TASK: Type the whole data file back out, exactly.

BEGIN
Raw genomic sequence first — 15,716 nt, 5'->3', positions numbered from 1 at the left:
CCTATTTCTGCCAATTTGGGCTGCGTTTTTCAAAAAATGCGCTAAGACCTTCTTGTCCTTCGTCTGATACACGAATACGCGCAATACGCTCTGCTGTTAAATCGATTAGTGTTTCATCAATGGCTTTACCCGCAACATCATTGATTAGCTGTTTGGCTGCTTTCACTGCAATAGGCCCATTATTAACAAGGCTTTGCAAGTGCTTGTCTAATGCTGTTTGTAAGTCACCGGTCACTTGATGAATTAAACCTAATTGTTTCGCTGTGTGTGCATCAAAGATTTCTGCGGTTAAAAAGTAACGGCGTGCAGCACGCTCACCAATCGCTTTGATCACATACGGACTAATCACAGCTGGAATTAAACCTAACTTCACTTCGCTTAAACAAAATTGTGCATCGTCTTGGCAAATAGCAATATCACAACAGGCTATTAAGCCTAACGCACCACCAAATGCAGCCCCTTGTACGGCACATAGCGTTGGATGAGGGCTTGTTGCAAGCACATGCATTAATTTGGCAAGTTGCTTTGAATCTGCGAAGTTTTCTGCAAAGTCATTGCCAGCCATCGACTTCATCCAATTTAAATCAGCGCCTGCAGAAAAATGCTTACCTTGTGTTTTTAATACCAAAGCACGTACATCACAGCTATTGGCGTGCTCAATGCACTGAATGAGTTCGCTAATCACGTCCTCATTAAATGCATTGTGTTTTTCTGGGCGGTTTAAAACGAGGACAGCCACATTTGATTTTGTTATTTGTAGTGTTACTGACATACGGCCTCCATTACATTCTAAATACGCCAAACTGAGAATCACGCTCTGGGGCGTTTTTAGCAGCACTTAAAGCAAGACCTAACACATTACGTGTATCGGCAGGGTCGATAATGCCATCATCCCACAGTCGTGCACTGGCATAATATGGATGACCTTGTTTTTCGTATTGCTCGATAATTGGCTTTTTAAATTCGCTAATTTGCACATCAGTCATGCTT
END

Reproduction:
Raw genomic sequence first — 15,716 nt, 5'->3', positions numbered from 1 at the left:
CCTATTTCTGCCAATTTGGGCTGCGTTTTTCAAAAAATGCGCTAAGACCTTCTTGTCCTTCGTCTGATACACGAATACGCGCAATACGCTCTGCTGTTAAATCGATTAGTGTTTCATCAATGGCTTTACCCGCAACATCATTGATTAGCTGTTTGGCTGCTTTCACTGCAATAGGCCCATTATTAACAAGGCTTTGCAAGTGCTTGTCTAATGCTGTTTGTAAGTCACCGGTCACTTGATGAATTAAACCTAATTGTTTCGCTGTGTGTGCATCAAAGATTTCTGCGGTTAAAAAGTAACGGCGTGCAGCACGCTCACCAATCGCTTTGATCACATACGGACTAATCACAGCTGGAATTAAACCTAACTTCACTTCGCTTAAACAAAATTGTGCATCGTCTTGGCAAATAGCAATATCACAACAGGCTATTAAGCCTAACGCACCACCAAATGCAGCCCCTTGTACGGCACATAGCGTTGGATGAGGGCTTGTTGCAAGCACATGCATTAATTTGGCAAGTTGCTTTGAATCTGCGAAGTTTTCTGCAAAGTCATTGCCAGCCATCGACTTCATCCAATTTAAATCAGCGCCTGCAGAAAAATGCTTACCTTGTGTTTTTAATACCAAAGCACGTACATCACAGCTATTGGCGTGCTCAATGCACTGAATGAGTTCGCTAATCACGTCCTCATTAAATGCATTGTGTTTTTCTGGGCGGTTTAAAACGAGGACAGCCACATTTGATTTTGTTATTTGTAGTGTTACTGACATACGGCCTCCATTACATTCTAAATACGCCAAACTGAGAATCACGCTCTGGGGCGTTTTTAGCAGCACTTAAAGCAAGACCTAACACATTACGTGTATCGGCAGGGTCGATAATGCCATCATCCCACAGTCGTGCACTGGCATAATATGGATGACCTTGTTTTTCGTATTGCTCGATAATTGGCTTTTTAAATTCGCTAATTTGCACATCAGTCATGCTT